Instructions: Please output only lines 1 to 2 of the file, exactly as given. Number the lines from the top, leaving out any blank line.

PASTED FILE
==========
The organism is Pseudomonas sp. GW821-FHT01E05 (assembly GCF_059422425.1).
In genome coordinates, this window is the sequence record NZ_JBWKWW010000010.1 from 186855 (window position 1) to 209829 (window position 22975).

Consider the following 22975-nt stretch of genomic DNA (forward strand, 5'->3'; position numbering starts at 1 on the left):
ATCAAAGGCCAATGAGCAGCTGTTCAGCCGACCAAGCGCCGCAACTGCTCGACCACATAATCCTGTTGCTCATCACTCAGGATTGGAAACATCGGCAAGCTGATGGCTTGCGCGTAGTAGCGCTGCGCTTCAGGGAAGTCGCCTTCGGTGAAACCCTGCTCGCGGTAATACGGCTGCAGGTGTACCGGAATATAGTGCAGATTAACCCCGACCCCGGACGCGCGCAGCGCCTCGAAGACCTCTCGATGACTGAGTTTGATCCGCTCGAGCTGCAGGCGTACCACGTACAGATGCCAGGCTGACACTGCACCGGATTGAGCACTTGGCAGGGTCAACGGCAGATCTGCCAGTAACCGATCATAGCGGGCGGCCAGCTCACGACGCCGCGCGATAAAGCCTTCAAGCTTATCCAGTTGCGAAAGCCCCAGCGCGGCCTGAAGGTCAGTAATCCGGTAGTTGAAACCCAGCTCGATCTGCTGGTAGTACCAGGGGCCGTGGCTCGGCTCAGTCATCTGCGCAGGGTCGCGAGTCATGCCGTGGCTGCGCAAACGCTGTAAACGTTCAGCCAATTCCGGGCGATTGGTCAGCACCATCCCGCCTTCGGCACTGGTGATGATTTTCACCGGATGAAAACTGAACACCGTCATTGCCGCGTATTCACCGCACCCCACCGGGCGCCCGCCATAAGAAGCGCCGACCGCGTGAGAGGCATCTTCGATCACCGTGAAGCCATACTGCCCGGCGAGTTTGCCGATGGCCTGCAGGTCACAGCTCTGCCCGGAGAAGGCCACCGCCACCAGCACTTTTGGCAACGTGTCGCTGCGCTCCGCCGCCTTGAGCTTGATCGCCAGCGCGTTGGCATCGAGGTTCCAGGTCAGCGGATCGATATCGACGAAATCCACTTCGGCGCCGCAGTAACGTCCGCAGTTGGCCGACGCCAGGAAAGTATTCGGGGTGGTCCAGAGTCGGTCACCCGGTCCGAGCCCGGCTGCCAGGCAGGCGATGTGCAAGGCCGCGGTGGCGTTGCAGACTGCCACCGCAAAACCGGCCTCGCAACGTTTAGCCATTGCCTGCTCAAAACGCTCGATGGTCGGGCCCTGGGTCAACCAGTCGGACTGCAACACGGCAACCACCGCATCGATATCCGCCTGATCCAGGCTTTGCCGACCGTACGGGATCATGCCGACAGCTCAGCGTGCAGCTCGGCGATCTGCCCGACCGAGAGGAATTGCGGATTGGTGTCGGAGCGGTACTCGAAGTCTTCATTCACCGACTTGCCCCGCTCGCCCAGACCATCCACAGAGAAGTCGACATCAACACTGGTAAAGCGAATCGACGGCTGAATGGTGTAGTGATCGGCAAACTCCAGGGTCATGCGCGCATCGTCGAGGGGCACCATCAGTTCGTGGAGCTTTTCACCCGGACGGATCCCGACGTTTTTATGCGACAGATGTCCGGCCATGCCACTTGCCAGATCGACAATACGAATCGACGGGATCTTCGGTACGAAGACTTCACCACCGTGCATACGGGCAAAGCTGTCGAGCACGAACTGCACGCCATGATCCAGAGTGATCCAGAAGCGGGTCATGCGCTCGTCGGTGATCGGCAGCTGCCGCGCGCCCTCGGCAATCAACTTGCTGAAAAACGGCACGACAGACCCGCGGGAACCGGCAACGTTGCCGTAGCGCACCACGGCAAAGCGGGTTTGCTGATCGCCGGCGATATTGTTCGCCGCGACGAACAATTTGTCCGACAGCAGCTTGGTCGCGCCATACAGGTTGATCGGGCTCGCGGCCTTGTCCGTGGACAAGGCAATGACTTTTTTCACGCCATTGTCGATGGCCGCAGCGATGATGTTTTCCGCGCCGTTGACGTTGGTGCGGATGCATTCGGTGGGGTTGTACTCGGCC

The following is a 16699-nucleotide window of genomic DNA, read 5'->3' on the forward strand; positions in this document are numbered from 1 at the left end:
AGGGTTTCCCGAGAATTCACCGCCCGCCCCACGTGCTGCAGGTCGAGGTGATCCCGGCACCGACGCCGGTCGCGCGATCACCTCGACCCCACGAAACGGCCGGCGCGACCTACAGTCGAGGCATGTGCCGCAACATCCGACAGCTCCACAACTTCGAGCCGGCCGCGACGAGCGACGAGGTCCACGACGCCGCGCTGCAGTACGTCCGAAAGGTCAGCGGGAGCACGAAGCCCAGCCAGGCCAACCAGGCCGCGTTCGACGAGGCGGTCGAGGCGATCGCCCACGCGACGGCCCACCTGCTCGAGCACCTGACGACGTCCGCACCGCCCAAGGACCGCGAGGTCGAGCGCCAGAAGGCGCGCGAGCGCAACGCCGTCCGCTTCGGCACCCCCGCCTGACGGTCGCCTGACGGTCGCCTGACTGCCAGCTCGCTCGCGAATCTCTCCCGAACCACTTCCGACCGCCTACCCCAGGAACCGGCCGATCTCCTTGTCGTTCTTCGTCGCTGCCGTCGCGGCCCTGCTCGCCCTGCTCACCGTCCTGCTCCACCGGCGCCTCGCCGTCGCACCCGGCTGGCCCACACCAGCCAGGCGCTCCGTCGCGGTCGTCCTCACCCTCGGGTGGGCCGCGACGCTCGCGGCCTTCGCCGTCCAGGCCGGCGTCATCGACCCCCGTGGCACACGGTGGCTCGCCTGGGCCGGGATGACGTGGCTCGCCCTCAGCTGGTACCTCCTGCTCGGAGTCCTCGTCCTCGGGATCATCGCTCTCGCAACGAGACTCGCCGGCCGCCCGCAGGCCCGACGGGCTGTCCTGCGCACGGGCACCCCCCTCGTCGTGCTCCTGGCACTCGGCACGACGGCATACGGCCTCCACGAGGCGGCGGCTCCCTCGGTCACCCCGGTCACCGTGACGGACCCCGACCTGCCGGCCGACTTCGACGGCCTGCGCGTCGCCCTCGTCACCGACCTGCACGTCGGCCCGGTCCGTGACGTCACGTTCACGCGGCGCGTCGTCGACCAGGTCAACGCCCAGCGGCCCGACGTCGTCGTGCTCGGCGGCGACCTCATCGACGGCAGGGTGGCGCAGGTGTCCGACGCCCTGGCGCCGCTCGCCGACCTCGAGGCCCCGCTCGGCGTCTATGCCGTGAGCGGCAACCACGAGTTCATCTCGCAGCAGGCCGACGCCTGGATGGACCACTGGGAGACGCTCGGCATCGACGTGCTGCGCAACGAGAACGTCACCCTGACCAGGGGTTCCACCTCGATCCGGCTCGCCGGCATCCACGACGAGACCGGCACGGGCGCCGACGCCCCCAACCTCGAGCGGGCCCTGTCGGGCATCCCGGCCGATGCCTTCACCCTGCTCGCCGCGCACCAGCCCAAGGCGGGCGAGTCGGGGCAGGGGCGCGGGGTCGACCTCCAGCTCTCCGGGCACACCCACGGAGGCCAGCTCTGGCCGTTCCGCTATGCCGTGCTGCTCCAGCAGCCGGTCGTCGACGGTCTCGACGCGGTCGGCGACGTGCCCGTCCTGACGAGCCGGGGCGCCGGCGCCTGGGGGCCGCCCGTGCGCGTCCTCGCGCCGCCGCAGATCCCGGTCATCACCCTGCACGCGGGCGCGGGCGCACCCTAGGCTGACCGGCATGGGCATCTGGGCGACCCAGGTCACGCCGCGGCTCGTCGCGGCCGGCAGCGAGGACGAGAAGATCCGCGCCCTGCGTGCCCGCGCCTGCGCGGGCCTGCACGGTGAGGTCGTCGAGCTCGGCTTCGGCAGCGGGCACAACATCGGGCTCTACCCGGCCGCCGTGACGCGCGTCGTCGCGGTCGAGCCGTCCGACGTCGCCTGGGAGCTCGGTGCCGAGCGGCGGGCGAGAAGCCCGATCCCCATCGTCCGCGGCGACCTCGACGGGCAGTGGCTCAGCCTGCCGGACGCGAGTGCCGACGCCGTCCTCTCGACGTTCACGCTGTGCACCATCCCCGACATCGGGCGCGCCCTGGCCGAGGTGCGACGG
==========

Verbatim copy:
The organism is Pseudomonas sp. GW821-FHT01E05 (assembly GCF_059422425.1).
In genome coordinates, this window is the sequence record NZ_JBWKWW010000010.1 from 186855 (window position 1) to 209829 (window position 22975).